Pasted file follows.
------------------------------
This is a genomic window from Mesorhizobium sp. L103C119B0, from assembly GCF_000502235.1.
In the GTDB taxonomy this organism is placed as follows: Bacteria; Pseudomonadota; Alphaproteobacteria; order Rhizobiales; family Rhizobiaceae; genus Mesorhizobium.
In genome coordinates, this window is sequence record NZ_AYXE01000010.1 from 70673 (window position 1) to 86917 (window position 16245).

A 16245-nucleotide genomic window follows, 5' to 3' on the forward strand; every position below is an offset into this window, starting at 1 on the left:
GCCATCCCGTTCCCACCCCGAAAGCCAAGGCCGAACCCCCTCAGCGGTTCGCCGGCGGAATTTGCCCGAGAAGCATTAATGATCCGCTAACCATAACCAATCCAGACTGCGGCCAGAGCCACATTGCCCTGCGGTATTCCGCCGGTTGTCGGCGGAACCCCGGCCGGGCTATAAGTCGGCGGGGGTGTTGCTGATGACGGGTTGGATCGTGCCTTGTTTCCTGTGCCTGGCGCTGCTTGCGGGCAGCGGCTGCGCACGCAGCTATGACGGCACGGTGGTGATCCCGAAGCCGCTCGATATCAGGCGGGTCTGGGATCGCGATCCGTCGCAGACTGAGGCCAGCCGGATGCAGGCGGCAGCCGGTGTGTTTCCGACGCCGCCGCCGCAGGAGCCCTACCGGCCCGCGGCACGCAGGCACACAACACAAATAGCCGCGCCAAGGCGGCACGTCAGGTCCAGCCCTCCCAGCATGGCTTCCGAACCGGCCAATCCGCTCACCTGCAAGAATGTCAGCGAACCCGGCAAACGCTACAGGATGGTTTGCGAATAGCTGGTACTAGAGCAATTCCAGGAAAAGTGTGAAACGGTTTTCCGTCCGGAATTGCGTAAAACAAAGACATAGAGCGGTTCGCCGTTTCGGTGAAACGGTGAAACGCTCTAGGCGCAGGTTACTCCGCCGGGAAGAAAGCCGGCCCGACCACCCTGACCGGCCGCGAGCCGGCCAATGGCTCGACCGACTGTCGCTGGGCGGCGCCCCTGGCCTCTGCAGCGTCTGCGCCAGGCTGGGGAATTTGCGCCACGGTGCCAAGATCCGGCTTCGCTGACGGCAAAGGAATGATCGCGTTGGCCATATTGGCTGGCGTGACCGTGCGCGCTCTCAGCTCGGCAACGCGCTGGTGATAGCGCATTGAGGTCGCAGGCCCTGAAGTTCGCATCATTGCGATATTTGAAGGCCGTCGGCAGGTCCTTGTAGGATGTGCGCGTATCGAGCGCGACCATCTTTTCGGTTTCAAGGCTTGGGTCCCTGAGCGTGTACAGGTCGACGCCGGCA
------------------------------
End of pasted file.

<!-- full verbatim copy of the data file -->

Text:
This is a genomic window from Mesorhizobium sp. L103C119B0, from assembly GCF_000502235.1.
In the GTDB taxonomy this organism is placed as follows: Bacteria; Pseudomonadota; Alphaproteobacteria; order Rhizobiales; family Rhizobiaceae; genus Mesorhizobium.
In genome coordinates, this window is sequence record NZ_AYXE01000010.1 from 70673 (window position 1) to 86917 (window position 16245).

A 16245-nucleotide genomic window follows, 5' to 3' on the forward strand; every position below is an offset into this window, starting at 1 on the left:
GCCATCCCGTTCCCACCCCGAAAGCCAAGGCCGAACCCCCTCAGCGGTTCGCCGGCGGAATTTGCCCGAGAAGCATTAATGATCCGCTAACCATAACCAATCCAGACTGCGGCCAGAGCCACATTGCCCTGCGGTATTCCGCCGGTTGTCGGCGGAACCCCGGCCGGGCTATAAGTCGGCGGGGGTGTTGCTGATGACGGGTTGGATCGTGCCTTGTTTCCTGTGCCTGGCGCTGCTTGCGGGCAGCGGCTGCGCACGCAGCTATGACGGCACGGTGGTGATCCCGAAGCCGCTCGATATCAGGCGGGTCTGGGATCGCGATCCGTCGCAGACTGAGGCCAGCCGGATGCAGGCGGCAGCCGGTGTGTTTCCGACGCCGCCGCCGCAGGAGCCCTACCGGCCCGCGGCACGCAGGCACACAACACAAATAGCCGCGCCAAGGCGGCACGTCAGGTCCAGCCCTCCCAGCATGGCTTCCGAACCGGCCAATCCGCTCACCTGCAAGAATGTCAGCGAACCCGGCAAACGCTACAGGATGGTTTGCGAATAGCTGGTACTAGAGCAATTCCAGGAAAAGTGTGAAACGGTTTTCCGTCCGGAATTGCGTAAAACAAAGACATAGAGCGGTTCGCCGTTTCGGTGAAACGGTGAAACGCTCTAGGCGCAGGTTACTCCGCCGGGAAGAAAGCCGGCCCGACCACCCTGACCGGCCGCGAGCCGGCCAATGGCTCGACCGACTGTCGCTGGGCGGCGCCCCTGGCCTCTGCAGCGTCTGCGCCAGGCTGGGGAATTTGCGCCACGGTGCCAAGATCCGGCTTCGCTGACGGCAAAGGAATGATCGCGTTGGCCATATTGGCTGGCGTGACCGTGCGCGCTCTCAGCTCGGCAACGCGCTGGTGATAGCGCATTGAGGTCGCAGGCCCTGAAGTTCGCATCATTGCGATATTTGAAGGCCGTCGGCAGGTCCTTGTAGGATGTGCGCGTATCGAGCGCGACCATCTTTTCGGTTTCAAGGCTTGGGTCCCTGAGCGTGTACAGGTCGACGCCGGCA